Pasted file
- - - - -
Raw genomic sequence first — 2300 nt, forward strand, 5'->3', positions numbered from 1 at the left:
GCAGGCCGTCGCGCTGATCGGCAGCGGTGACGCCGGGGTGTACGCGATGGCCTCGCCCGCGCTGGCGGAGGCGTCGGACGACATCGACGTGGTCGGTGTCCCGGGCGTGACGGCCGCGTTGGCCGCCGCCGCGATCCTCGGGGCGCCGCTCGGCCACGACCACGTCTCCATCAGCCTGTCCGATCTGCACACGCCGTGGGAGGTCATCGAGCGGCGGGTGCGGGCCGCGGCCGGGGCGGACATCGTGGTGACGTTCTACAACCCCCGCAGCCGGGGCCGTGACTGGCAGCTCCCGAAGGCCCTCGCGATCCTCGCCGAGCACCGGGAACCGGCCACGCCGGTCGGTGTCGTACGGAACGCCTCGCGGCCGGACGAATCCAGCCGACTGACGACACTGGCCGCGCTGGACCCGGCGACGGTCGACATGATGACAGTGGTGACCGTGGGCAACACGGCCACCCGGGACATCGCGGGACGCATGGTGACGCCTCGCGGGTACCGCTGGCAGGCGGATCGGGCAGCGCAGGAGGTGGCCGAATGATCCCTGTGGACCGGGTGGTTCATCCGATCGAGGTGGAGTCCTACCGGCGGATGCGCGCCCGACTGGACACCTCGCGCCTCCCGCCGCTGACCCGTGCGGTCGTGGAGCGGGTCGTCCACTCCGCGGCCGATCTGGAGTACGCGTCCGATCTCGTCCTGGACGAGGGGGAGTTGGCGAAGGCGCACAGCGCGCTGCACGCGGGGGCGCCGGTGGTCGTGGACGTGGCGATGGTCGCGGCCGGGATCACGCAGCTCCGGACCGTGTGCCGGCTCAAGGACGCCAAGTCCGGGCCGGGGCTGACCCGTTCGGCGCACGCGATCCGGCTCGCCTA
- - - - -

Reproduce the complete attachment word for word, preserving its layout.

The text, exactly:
Raw genomic sequence first — 2300 nt, forward strand, 5'->3', positions numbered from 1 at the left:
GCAGGCCGTCGCGCTGATCGGCAGCGGTGACGCCGGGGTGTACGCGATGGCCTCGCCCGCGCTGGCGGAGGCGTCGGACGACATCGACGTGGTCGGTGTCCCGGGCGTGACGGCCGCGTTGGCCGCCGCCGCGATCCTCGGGGCGCCGCTCGGCCACGACCACGTCTCCATCAGCCTGTCCGATCTGCACACGCCGTGGGAGGTCATCGAGCGGCGGGTGCGGGCCGCGGCCGGGGCGGACATCGTGGTGACGTTCTACAACCCCCGCAGCCGGGGCCGTGACTGGCAGCTCCCGAAGGCCCTCGCGATCCTCGCCGAGCACCGGGAACCGGCCACGCCGGTCGGTGTCGTACGGAACGCCTCGCGGCCGGACGAATCCAGCCGACTGACGACACTGGCCGCGCTGGACCCGGCGACGGTCGACATGATGACAGTGGTGACCGTGGGCAACACGGCCACCCGGGACATCGCGGGACGCATGGTGACGCCTCGCGGGTACCGCTGGCAGGCGGATCGGGCAGCGCAGGAGGTGGCCGAATGATCCCTGTGGACCGGGTGGTTCATCCGATCGAGGTGGAGTCCTACCGGCGGATGCGCGCCCGACTGGACACCTCGCGCCTCCCGCCGCTGACCCGTGCGGTCGTGGAGCGGGTCGTCCACTCCGCGGCCGATCTGGAGTACGCGTCCGATCTCGTCCTGGACGAGGGGGAGTTGGCGAAGGCGCACAGCGCGCTGCACGCGGGGGCGCCGGTGGTCGTGGACGTGGCGATGGTCGCGGCCGGGATCACGCAGCTCCGGACCGTGTGCCGGCTCAAGGACGCCAAGTCCGGGCCGGGGCTGACCCGTTCGGCGCACGCGATCCGGCTCGCCTA